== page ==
Financial advisors who are going independent need to make sure that they aren't stepping on their former employer's toes, lest they find themselves embroiled in costly litigation, experts say.
D. Alexander Washington, president of the Washington Consulting Group in Bala Cynwyd, Pa., says that when he contracted with his prior employers -- major financial institutions -- they disclosed that all clients were the sole property of the institution and would remain with them should his contract be terminated for any reason.
The contracts also typically contained a non-compete clause for up to one year.
"I suggest when considering going independent, to market a product or two totally outside of the products marketed under your current contract to avoid any conflict of interest and probable litigation," Washington says.
Alan Moore, founder of Serenity Financial Consulting in Milwaukee, says that advisors going independent would be wise to tell the firm what their niche market focus would be.
If the focus is different than that of the firm, the principals likely wouldn't mind if the advisor takes a few clients within a niche and might even refer new clients to them.
The same is true for clients who may not be generating a certain amount of revenue, says Mark P. Cussen, a financial author and educator in Leavenworth, Kan.
"Most firms will be more protective of high-net-worth clients than they will be of someone with $50,000 in a mutual fund," he says.
Another way to avoid litigation is connecting with clients on social media, Cussen says.
This can be an excellent method of announcing moves, because social media isn't connected to clients' financial accounts and lie outside the holding firm's jurisdiction. Advisors using this strategy connect with their clients on LinkedIn or become their Facebook friends before they leave the old firm, and then after advisors start a new firm, they post a general Facebook comment or change their LinkedIn status that they have opened their doors, and their former clients will get automatic notifications just like everyone else connected to or friends with them. This, way, they aren't actively reaching out to their former clients.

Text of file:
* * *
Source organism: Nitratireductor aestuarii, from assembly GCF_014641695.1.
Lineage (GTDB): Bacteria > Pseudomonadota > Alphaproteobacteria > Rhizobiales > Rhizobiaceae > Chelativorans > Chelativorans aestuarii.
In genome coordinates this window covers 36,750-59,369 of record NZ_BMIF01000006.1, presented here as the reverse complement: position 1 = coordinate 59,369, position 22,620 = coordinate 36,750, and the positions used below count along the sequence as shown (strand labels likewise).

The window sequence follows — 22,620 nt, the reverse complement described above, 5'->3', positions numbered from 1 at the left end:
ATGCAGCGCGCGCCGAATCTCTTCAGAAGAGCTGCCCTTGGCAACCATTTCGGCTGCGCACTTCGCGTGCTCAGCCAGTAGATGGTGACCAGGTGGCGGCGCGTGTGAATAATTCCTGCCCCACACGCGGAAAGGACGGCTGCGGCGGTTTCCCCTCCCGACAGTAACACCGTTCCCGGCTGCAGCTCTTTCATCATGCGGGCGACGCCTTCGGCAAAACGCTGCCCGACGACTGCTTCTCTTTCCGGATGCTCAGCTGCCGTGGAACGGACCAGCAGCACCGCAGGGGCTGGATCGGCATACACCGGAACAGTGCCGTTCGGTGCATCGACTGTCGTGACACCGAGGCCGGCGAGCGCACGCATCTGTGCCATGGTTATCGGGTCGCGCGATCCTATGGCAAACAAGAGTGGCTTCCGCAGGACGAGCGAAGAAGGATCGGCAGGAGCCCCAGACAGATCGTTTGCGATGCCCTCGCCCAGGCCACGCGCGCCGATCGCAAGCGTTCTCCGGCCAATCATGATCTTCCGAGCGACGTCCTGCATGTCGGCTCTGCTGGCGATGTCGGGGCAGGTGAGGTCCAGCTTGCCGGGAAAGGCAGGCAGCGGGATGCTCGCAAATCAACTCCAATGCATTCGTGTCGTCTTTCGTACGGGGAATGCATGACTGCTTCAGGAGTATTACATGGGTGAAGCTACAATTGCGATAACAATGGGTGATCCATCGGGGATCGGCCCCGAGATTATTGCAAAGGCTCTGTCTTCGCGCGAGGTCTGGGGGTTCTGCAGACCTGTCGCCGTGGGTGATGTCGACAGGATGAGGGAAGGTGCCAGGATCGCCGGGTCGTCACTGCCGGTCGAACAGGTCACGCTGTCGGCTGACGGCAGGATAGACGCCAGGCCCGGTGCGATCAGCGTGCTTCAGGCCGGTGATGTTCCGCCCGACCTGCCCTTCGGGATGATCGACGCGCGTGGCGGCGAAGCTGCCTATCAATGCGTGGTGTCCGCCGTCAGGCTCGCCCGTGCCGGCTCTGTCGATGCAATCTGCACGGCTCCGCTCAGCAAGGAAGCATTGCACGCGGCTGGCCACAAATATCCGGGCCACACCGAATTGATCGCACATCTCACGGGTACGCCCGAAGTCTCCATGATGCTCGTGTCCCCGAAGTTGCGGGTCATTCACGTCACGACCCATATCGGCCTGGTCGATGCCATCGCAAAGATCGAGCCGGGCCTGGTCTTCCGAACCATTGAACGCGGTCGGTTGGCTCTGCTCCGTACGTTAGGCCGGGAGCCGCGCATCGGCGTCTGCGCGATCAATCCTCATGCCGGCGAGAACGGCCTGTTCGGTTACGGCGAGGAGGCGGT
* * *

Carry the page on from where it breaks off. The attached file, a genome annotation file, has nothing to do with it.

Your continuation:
Arthur Stein, founder of Stein Financial in Bethesda, Md., used to work at a registered investment advisory firm that traded through Raymond James, and his contract with his former employer specifically stated that he owned his clients and whenever he left, he could take them with him.
"Once I decided to leave, I sat down with the owner of the RIA to review a list of who I considered to be my clients," Stein says. "There was no disagreement, and we also agreed on how the transfer would be done."
Jennifer Woods Burke, securities attorney and the founder of compliance consulting firm CompliGuide in Palisades, N.Y., says few advisors actually negotiate their ultimate departure when they first start working for a firm.
"Instead, they sign whatever is put in front of them without giving much consideration to what is in their best interest and what can be changed in a contract, if anything," she says.
"If your manager and your firm loves you then there is likely a possibility that you can come to terms on matters after the fact. Sometimes you can also negotiate further when the firm is desperate for you to leave," Burke says.
"Bottom line: It is something that a financial professional should consider and may be worth the shot," she says.
Katie Kuehner-Hebert is a freelance writer in Running Springs Calif. She has contributed to Financial Planning, On Wall Street and American Banker.
This story is part of a 30-day series on going independent.